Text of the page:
– Excess insulin, which is the hormone that is produced in the pancreas and allows cells to use sugar (glucose), the body’s main source of energy. If a woman has insulin resistance, her ability to use it effectively is completely affected and the pancreas has to secrete more insulin in order for glucose to be available to the cells. Excess insulin can affect the ovaries, as it increases the production of androgens, which interferes with the ovary’s ability to ovulate.
– Hereditary factor: if your mother or sister had polycystic ovary syndrome, there is a 50% chance that you will develop the syndrome. Researchers are also considering whether certain genes are related to polycystic ovary syndrome.
This will depend on whether you are trying to get pregnant or not. If pregnancy is not a priority for you, the gynecologist can prescribe birth control pills, which will help you to regulate cycles, reduce acne and the growth of unwanted hair. If you are trying to conceive, the treatment for women who suffer from this syndrome and who are trying to conceive is very similar to those used to treat anovulation (suspension or cessation of ovulation).
7. Be very careful with being overweight
Usually, overweight women have PCOS; however, they can restart ovulation naturally when they lose 10% of their current weight. Some studies have shown that, with a healthy diet and regular exercise, ovulation can be restored in some women.
8. Doesn’t always cause infertility
In some women, this can lead to infertility, but not all cases are the same, as not all have difficulties with normal ovulation. But what happens is that women with this disease have unpredictable ovulation and have fewer opportunities to conceive. Nothing that cannot be solved with a good treatment applied in a timely manner.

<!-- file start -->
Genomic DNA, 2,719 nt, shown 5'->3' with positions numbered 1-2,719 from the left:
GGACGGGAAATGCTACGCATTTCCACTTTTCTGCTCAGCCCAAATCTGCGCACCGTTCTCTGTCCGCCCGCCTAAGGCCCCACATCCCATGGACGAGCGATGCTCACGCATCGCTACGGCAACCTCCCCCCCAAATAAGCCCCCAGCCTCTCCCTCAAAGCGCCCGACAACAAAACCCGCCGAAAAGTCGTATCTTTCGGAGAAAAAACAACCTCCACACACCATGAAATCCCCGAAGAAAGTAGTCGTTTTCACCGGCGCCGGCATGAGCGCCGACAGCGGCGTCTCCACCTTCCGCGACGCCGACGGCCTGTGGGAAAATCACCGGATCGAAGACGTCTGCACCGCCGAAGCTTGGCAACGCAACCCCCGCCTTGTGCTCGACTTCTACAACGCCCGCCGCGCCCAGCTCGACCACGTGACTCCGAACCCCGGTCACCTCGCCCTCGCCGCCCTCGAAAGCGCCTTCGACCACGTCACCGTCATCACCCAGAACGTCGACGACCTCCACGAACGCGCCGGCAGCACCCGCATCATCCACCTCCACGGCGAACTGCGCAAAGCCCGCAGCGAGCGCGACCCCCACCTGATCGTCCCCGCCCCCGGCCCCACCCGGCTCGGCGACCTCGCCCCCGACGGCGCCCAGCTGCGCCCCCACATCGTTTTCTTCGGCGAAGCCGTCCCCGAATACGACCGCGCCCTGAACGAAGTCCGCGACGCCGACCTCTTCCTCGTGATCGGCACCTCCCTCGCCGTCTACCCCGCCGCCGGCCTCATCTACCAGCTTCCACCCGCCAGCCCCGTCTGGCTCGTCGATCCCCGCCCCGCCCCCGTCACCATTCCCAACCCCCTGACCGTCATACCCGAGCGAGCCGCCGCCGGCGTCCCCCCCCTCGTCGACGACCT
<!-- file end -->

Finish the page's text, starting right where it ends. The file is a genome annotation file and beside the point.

9. Extraction of cysts is not always necessary
Many women who are diagnosed with this disease believe that they must undergo surgery to remove the ovarian cysts. However, the presence of the cysts does not imply that surgical intervention is necessary, as the cysts often do not grow, ovulate or mature and, in addition, do not pose any danger. The control of this disease will depend on each patient, depending on the severity and hormonal impact.
10. Ovarian cancer
In fact, there is a small possibility that an ovarian cyst is ovarian cancer. And these chances increase with age, because this type of cancer is just one of those that usually occur in old age, from 65 years. That is why it is extremely important to keep the reviews with your doctor for a certain period of time.
Living with Polycystic Ovary Syndrome
There is no manual to prevent Polycystic Ovary Syndrome, but there are attitudes that can significantly reduce symptoms. The first step to prevent yourself is to consult your gynecologist regularly. Gynecological examinations are able to prevent a series of problems that the woman may have to go through. Controlling weight, eating well and exercising also greatly reduce the chances of hormone imbalance.
As I said earlier, unfortunately there is no cure for PCOS, but if you start treatment, nothing prevents you from leading a healthy and full life. Talk to your gynecologist and he will indicate the most appropriate options for your case.